HRBT Seabird Conservation: 2010

First pair of sandwich terns are observed nesting on South Island. Sandwich terns typically nest amongst royal terns and soon South Island became the species primary breeding site in the Commonwealth. Virginia and Maryland represents the northern extent of the sandwich tern breeding range; thus, their numbers fluctuate widely between years and has yet to exceed 400 breeding pairs in Virginia.

HRBT Seabird Conservation: 2017

The HRBT expansion project, the governor’s most highly touted transportation initiative, gains approval and funding. The construction would effectively turn South Island into a major construction zone and thus no longer be suitable for breeding seabirds.

2018 & 2019
HRBT Seabird Conservation: 2018 & 2019

The DWR contracts with the Virginia Tech Shorebird Program (VT Team) to conduct seabird research on South Island during the final two breeding seasons before the start of the HRBT expansion project. The purpose of this work was to help assess the future effects of displacement from South Island on breeding seabird populations in Virginia and entailed marking as many tern and skimmer adults and chicks as possible with uniquely-coded field readable bands to:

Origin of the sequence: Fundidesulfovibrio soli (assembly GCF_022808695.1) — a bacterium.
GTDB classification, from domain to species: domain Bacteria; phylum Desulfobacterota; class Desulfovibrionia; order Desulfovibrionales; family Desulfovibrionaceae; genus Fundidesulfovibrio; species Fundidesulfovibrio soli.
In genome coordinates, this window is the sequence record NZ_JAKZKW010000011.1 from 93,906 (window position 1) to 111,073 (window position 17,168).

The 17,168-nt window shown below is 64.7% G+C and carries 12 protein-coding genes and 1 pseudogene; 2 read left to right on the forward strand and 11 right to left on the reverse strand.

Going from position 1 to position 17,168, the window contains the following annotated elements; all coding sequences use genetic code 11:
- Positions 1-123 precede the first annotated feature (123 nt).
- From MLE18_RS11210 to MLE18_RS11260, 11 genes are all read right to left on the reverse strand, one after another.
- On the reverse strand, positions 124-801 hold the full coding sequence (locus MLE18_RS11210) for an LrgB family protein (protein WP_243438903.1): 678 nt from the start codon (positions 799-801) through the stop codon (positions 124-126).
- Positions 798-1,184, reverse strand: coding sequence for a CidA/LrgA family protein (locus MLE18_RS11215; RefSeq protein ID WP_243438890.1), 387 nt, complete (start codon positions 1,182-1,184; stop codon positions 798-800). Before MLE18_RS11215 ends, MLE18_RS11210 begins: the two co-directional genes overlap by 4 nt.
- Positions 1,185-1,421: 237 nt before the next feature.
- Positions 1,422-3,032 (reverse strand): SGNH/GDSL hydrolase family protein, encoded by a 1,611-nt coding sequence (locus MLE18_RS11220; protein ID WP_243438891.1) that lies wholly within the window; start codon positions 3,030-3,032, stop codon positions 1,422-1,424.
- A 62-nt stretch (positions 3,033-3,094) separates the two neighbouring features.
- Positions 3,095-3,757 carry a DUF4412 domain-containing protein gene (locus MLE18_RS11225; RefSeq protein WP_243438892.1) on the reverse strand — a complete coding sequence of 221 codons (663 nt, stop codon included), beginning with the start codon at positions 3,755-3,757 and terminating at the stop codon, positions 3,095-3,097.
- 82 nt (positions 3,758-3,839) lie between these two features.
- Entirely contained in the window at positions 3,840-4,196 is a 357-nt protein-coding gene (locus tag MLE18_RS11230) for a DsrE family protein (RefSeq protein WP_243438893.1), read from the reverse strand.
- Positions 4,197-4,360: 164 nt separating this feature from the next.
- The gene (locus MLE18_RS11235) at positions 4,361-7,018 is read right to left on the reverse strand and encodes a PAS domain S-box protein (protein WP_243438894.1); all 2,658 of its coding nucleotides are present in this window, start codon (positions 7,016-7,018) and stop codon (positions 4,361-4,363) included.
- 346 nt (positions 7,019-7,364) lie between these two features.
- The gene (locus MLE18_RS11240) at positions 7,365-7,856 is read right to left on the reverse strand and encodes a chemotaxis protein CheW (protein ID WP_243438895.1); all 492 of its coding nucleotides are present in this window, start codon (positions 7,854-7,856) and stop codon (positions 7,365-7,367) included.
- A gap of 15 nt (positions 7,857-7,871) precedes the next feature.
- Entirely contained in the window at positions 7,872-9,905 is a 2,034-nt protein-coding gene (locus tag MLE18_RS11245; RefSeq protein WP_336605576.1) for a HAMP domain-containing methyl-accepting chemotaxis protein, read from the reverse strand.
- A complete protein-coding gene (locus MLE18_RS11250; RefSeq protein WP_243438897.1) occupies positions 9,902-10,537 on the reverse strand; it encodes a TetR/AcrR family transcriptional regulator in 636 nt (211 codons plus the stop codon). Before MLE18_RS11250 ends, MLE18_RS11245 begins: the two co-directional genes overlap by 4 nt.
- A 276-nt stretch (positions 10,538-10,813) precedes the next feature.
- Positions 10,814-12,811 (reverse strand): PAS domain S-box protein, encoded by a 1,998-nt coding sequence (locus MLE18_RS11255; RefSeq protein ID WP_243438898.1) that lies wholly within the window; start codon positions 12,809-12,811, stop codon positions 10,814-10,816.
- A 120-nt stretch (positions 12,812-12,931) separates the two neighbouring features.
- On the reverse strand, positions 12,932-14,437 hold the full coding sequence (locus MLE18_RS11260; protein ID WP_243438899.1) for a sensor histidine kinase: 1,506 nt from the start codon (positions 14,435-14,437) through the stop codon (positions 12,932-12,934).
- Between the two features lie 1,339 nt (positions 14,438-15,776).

• Allow for the subsequent tracking of individuals once they become permanently displaced from South Island;
  • Establish survival rates and movement patterns through active re-sighting efforts throughout each species’ range;
  • Quantify recruitment of marked birds to a newly constructed site or to other colonies within Virginia and beyond.

The VT Team also applied GPS transmitters on incubating Common Terns to gather information on within-breeding-season movements and to identify local foraging locations.

HRBT Seabird Conservation: 2020

Nonlethal avian deterrence measures are implemented on South Island by the HRBT expansion construction company, and DWR provided more than 2 acres of temporary seabird nesting habitat on Ft. Wool and floating barges in the embayment between South Island and Ft. Wool as mandated by the Governor on February 14, 2020. These efforts prove to be incredibly successful when more than 12,000 adult seabirds utilize the newly created habitat for nesting. End-of-season nest counts estimate that the Ft. Wool/barge complex supported approximately:

  • 5,250–6,011 royal tern nests
  • 414 common tern nests
  • 71 black skimmer nests
  • 1 gull-billed tern nest
HRBT Seabird Conservation: 2021

The DWR continued to use Ft.Wool and floating barges within the embayment to provide nesting habitat for the colony. Similar deterrence methods were employed at South Island to deter any birds from nesting there. End of season nest counts estimate that the Ft. Wool/barge complex supported approximately:

  • 5,287–6,283 royal tern nests
  • 663 common tern nests
  • 139 black skimmer nests
  • 15 gull-billed tern nests